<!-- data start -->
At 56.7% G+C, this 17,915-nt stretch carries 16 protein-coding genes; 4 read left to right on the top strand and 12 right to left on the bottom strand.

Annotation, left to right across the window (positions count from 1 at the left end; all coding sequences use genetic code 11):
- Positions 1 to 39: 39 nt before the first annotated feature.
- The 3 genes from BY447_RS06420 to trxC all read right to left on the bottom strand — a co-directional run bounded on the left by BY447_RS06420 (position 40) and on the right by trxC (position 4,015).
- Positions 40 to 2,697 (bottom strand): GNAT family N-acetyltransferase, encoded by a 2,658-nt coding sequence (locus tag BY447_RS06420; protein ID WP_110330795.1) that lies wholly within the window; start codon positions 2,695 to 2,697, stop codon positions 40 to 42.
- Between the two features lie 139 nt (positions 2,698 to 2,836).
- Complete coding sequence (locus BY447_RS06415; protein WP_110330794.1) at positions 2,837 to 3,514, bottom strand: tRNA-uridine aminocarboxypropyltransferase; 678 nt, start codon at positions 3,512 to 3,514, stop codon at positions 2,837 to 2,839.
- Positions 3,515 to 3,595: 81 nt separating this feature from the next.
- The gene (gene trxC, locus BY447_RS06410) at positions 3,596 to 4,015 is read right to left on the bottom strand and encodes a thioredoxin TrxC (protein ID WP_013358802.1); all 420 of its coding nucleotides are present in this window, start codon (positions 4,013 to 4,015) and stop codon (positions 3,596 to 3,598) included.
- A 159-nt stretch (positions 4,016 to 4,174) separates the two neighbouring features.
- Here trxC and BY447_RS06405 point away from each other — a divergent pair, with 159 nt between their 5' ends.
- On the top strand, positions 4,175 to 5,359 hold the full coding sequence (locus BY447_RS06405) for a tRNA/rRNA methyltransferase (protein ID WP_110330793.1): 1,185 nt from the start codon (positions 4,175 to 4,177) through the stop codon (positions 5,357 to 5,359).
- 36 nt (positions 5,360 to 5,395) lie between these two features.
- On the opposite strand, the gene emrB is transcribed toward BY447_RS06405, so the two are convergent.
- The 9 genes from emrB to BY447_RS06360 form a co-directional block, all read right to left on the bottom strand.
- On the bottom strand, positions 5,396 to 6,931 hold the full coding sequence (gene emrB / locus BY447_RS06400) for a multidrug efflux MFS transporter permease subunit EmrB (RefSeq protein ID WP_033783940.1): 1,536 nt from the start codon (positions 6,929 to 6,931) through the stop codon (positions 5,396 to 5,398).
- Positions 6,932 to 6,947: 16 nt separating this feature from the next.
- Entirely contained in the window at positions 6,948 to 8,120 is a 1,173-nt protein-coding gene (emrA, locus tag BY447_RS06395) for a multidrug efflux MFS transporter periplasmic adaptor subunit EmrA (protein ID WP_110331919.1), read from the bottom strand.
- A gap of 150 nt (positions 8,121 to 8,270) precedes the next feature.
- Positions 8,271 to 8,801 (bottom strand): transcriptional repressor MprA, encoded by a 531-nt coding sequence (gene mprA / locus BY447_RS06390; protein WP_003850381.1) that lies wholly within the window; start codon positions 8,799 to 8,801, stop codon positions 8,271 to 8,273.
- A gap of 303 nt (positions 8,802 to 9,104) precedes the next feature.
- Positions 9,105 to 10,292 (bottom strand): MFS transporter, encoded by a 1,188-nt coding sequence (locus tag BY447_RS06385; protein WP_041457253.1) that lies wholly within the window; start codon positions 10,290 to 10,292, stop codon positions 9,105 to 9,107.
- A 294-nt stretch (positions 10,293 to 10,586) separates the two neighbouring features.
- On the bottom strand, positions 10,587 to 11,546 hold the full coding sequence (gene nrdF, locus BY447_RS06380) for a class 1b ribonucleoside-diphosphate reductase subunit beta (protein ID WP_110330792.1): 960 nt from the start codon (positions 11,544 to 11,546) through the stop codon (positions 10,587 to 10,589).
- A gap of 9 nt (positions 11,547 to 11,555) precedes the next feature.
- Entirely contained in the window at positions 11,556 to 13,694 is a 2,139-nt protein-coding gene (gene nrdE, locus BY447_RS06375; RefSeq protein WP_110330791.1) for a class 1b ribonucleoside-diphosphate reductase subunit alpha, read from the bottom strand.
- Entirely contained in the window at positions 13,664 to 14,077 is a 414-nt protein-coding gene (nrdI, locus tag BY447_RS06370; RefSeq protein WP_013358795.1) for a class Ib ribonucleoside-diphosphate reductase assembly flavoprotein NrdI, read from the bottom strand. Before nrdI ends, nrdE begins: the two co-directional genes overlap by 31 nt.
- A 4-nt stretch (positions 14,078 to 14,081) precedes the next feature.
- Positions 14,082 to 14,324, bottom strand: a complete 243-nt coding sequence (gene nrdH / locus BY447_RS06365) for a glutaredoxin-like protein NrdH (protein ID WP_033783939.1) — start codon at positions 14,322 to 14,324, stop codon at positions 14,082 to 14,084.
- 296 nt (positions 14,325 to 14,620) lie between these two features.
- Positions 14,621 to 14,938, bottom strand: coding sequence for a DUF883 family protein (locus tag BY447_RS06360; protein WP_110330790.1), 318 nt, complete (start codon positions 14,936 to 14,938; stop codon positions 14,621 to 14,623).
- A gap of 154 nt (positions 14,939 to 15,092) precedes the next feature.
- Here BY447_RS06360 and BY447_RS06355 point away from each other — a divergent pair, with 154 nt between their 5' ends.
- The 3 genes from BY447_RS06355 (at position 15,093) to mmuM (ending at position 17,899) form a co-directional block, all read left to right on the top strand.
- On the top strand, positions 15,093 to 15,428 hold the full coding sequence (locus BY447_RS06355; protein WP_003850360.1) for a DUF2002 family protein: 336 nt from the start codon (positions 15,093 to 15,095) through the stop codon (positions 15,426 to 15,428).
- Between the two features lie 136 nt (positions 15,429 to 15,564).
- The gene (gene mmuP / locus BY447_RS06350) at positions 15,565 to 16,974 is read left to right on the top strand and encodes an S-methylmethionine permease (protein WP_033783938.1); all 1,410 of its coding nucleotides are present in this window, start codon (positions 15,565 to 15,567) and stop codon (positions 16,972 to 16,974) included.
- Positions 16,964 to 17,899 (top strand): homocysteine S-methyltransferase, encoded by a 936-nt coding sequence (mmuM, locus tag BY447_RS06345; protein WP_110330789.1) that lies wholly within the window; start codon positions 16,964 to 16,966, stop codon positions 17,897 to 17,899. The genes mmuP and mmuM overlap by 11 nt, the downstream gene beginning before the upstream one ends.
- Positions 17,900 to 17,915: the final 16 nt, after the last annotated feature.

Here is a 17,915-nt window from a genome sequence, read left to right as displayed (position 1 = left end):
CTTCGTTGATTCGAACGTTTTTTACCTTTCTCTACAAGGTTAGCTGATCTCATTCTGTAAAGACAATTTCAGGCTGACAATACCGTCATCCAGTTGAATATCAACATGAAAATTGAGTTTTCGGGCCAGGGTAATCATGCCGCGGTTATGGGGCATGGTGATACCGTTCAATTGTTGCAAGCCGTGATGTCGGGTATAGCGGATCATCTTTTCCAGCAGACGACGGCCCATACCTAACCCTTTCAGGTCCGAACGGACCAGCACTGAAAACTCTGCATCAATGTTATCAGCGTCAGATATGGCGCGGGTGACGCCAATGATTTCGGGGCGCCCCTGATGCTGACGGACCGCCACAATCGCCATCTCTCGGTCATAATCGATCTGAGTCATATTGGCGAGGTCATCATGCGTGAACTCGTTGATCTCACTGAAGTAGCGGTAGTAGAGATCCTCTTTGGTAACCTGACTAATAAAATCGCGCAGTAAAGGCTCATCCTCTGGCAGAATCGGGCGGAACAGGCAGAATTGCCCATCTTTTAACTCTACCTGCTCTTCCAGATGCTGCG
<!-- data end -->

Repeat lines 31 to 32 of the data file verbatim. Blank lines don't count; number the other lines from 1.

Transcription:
- Positions 14,621 to 14,938, bottom strand: coding sequence for a DUF883 family protein (locus tag BY447_RS06360; protein WP_110330790.1), 318 nt, complete (start codon positions 14,936 to 14,938; stop codon positions 14,621 to 14,623).
- A gap of 154 nt (positions 14,939 to 15,092) precedes the next feature.